# British Units of Measurement | Imperial Units of Measurement

In Great Britain, the yard, the avoirdupois pound, the troy pound, and the apothecaries pound are identical with the units of the same names used in the United States. The tables of British linear measure, troy mass, and apothecaries mass are the same as the corresponding United States tables, except for the British spelling “drachm” in the table of apothecaries mass. The table of British avoirdupois mass is the same as the United States table up to 1 pound; above that point the table reads :
14 pounds = 1 stone
2 stones = 1 quarter = 28 pounds
4 quarters = 1 hundredweight
= 112 pounds
20 hundredweight = 1 ton = 2240 pounds

The present British gallon and bushel – known as the “Imperial gallon” and “Imperial bushel” – are, respectively, about 20 % and 3 % larger than the United States gallon and bushel. The Imperial gallon is defined as the volume of 10 avoirdupois pounds of water under specified conditions, and the Imperial bushel is defined as 8 Imperial gallons. Also, the subdivision of the Imperial gallon as presented in the table of British apothecaries fluid measure differs in two important respects from the corresponding United States subdivision, in that the Imperial gallon is divided into 160 fluid ounces (whereas the United States gallon is divided into 128 fluid ounces), and a “fluid scruple” is included. The full table of British measures of capacity (which are used alike for liquid and for dry commodities) is as follows–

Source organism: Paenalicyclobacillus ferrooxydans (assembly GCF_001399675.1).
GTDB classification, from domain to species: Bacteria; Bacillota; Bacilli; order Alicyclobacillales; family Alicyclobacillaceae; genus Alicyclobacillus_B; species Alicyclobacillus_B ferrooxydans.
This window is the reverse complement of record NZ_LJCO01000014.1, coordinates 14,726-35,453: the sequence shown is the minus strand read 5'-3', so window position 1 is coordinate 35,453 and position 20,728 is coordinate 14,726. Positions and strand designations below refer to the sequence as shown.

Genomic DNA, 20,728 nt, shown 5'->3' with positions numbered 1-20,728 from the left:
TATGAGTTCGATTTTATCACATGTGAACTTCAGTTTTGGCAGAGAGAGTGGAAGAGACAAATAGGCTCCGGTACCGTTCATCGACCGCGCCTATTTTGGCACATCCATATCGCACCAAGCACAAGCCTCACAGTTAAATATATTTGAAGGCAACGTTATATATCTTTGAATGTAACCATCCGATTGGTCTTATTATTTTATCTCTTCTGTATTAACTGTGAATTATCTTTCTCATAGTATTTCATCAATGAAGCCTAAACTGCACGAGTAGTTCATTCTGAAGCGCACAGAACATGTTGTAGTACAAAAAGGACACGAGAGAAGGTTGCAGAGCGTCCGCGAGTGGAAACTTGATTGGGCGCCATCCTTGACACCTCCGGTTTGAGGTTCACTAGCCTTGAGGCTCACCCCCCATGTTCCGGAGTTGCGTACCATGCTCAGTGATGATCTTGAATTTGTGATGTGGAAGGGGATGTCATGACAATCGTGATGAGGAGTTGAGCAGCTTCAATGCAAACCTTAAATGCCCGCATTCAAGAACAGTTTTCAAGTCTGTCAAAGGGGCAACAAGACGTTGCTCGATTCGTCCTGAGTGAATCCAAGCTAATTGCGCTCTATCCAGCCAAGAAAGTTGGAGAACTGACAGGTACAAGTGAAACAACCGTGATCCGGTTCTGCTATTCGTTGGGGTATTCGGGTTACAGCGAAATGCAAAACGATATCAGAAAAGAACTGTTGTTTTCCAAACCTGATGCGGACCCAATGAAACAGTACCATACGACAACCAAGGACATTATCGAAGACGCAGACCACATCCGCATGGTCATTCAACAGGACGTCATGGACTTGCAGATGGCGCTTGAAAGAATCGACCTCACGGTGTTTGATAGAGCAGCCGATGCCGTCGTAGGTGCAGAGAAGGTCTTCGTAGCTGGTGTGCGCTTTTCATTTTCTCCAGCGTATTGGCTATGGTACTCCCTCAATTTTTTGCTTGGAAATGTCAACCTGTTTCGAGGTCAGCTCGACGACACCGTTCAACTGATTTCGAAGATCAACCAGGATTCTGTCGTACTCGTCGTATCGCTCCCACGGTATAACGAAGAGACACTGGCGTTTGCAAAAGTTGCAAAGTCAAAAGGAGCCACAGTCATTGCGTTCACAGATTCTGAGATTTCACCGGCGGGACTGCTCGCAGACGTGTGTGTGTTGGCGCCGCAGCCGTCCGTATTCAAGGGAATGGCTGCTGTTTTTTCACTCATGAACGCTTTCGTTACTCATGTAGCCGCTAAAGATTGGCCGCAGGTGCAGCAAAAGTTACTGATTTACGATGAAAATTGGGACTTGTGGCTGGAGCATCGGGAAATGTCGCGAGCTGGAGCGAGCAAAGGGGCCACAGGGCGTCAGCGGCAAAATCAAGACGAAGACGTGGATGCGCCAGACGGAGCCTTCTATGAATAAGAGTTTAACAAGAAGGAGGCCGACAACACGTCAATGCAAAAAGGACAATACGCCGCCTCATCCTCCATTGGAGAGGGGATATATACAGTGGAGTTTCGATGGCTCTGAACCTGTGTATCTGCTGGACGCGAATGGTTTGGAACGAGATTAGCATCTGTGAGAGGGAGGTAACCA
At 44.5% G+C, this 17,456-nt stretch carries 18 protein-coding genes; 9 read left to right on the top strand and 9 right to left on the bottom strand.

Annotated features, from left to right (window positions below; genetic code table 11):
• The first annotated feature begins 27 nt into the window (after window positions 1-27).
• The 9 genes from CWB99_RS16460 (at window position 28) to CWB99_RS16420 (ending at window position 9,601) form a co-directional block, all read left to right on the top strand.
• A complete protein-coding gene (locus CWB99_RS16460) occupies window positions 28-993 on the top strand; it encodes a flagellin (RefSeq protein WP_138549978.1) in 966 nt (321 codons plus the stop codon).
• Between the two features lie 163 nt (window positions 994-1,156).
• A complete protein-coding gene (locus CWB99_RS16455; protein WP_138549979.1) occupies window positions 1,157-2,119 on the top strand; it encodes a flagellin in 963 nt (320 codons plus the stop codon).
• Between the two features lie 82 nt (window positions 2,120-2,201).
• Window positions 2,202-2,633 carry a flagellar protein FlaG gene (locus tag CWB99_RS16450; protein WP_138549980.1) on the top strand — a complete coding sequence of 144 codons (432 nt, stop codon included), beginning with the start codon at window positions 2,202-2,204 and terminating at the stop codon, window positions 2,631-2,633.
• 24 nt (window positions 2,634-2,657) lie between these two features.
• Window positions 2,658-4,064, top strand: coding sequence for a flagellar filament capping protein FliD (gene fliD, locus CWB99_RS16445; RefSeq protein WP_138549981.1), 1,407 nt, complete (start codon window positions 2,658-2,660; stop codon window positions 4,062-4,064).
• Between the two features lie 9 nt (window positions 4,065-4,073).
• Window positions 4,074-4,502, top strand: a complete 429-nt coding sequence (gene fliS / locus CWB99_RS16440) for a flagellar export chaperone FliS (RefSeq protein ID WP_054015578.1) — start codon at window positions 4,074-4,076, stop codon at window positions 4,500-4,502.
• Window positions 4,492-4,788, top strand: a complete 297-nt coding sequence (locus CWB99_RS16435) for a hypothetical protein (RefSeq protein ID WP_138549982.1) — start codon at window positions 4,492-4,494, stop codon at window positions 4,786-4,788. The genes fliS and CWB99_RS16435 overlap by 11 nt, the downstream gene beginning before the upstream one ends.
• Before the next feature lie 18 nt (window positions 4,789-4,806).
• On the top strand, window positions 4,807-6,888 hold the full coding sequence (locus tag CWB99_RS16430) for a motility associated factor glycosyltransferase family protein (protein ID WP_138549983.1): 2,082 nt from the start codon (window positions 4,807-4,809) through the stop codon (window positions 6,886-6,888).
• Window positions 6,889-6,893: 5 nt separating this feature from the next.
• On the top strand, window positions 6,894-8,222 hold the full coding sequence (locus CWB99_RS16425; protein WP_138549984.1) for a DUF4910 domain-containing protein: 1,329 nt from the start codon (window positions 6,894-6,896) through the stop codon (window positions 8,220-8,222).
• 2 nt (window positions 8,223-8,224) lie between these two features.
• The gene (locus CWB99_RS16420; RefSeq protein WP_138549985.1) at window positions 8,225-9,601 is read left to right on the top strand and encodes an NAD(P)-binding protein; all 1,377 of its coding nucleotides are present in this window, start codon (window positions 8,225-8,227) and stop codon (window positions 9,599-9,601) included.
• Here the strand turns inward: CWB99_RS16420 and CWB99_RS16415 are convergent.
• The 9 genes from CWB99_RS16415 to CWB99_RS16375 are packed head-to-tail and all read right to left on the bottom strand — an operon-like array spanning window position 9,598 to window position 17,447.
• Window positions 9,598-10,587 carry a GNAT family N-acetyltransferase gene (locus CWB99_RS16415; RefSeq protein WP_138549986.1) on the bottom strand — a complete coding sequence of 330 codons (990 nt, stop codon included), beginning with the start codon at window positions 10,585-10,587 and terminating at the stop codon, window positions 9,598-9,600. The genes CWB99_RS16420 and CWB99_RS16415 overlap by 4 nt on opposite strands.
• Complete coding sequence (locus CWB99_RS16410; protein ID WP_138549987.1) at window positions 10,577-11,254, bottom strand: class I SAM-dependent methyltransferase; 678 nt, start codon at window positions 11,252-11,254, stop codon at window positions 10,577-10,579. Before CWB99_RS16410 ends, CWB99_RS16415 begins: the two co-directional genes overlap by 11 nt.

4 gills = 1 pint
2 pints = 1 quart
4 quarts = 1 gallon
2 gallons = 1 peck
8 gallons (4 pecks) = 1 bushel
8 bushels = 1 quarter

The full table of British apothecaries measure is as follows :
20 minims = 1 fluid scruple
3 fluid scruples = 1 fluid drachm
= 60 minims
8 fluid drachms = 1 fluid ounce
20 fluid ounces = 1 pint
8 pints